Pregnant Women and Newborn Babies

How do you cope when you see pregnant women or newborn babies? This is such a hard one for many of us who have lost a child, it’s something that comes up a lot on Sophie’s Angels and other loss groups that I am a member of.

Your Feelings

I would like to start by saying that your feelings are completely warranted. There is no ‘right or wrong’ way to feel in this situation and your feelings will probably vary depending on the time since your angel grew his or her wings, how close you are to the pregnant woman, as well as other factors like how the other children are treated, how long they have been trying for a baby, and their personal situation… I know that this is absolutely none of my business but when you have lost a child your perspective changes, and even though I may not say anything except ‘congratulations’, my feelings are warranted and important… and so are yours. I still find that I get envious of people who seem to fall pregnant very quickly and have an easy pregnancy… It doesn’t mean that I’m not happy for them… because I am! But I am still envious… and that’s ok!

How to cope with your emotions

This is different for everyone, and you need to do what is right for you. It can help to talk about this on groups like Sophie’s Angels as you can talk to people who understand the mix of emotions that you are feeling… without being judged. Some people (and I have done this on occasion) go into self-protection mode and try to ignore their own feelings and emotions; however, by doing so you can end up feeling ‘numb’; this can help in the short term, but when those emotions return (and they will) it is so much harder to deal with it. However you deal with your feelings around pregnant women and newborn babies is right for you, and as soon as you realise, and truly believe that the feelings are completely normal then it will become easier to cope with. It is ok to not be ok.

What can you do to help with these emotions

The first thing, and I can not stress this enough, is to realise that your emotions and feelings are completely valid and totally normal; you are only human and therefore can easily be triggered by something which hurts your feelings. These are some ideas which could help you to cope with seeing pregnant women and newborn babies:

  • Join a few support groups like Sophie’s Angels or SANDS. On these group you will find other grieving parent, grandparents etc, and talking about your feelings with people who understand can be really helpful
  • Cry, scream, shout and vent as much as you need to, because none of this is right or fair
  • Avoid (at least to begin with) triggering situations… I’m sure friends will understand if you can’t attend their baby shower etc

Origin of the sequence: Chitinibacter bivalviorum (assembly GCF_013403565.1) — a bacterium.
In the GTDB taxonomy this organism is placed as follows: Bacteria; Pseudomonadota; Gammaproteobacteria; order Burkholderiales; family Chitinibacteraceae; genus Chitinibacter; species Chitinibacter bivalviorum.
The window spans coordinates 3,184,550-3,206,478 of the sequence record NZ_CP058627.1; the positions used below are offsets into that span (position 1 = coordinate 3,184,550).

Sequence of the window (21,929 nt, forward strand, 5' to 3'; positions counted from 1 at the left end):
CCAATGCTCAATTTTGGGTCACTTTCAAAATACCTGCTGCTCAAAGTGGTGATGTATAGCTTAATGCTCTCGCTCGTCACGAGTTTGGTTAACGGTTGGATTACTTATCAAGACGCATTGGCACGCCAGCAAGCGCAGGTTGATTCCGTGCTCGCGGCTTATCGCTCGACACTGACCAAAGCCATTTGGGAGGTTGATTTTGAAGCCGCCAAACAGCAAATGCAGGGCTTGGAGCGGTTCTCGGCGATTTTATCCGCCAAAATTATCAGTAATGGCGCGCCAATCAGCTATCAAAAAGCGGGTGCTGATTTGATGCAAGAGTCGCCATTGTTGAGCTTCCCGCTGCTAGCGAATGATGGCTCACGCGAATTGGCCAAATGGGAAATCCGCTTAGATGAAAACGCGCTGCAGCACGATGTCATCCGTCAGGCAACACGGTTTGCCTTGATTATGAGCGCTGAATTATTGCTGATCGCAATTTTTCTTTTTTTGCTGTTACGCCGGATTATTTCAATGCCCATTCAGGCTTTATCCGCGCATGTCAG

• Talk to you doctor if you feel that you would benefit from bereavement counselling
  • Talk about your angel as much as you want

What other things have helped you to cope with this? Please feel free to leave a comment.

Sophie’s Angels and the Future

I am constantly trying to think of ways to support more people who are going through the loss of their child and raise awareness about miscarriage, stillbirth and infant death. The Sophie’s Angels support group has become very successful, with many people making new friends and finding that connecting with other mums, dads, grandparents etc has helped them with their own grief. The Sophie’s Angels – Raising Awareness page has been amazing for raising awareness and breaking the taboo, and this blog is now being viewed all over the world which is just incredible.

The petition is going well… but it’s still very early days! However, the awareness it has raised concerning preventable stillbirths has been amazing! Sophie’s story and the petition have been on the Mirror Online twice, The Kent Messenger Newspaper, and tomorrow morning I have an interview with BBC Radio Kent. I have had a letter from the House of Commons in support of these changes. This wouldn’t be possible without so much support from friends, family, followers and other grieving families… so Thank you!

In the future I would really like to see Sophie’s Angels become a charity, and I am currently looking at ways to make that happen! I would ideally like the charity to concentrate on raising money for bereavement suites, cuddle cots, and memory boxes… not just for parents, but for siblings and grandparents too. I don’t feel that there’s enough support out there for siblings or grandparents.

So, exciting plans for the future! If you would like to sign and share the petition it would mean so much to many grieving families; and please feel free to join Sophie’s Angels if you have suffered a loss… it doesn’t matter how long ago that loss was.

Promises are Never Broken

I try very hard to always keep my promises, it’s not always easy but if I make a promise to one of my children then I will move mountains to make sure that I keep it! Promises are built on trust, and my children trust and depend on me, and I sure as hell won’t break a promise and disappoint my children!

When Sophie was born I made 3 promises. The first was that I would always love and remember her… that one is easy to keep because she will always be my daughter and I will always love her; the second promise was that we would find out why she died; this one was slightly harder because the post mortem can back largely inconclusive… she was perfectly healthy which made things harder; however, they were pretty certain that she died from placental insufficiency caused by a blood clot which restricted her oxygen; the third promise was that I would make sure that other people know about her, help to support other mums who’s babies have died and campaign for safer pregnancies and births to try to stop other people going through this… Well… my darling beautiful daughter, your legacy is living on! Your mummy will never break that promise and through the Facebook page, the support group, Twitter, the petition and this blog many, many people now know about you, they know your story and they have also felt supported in their own grief.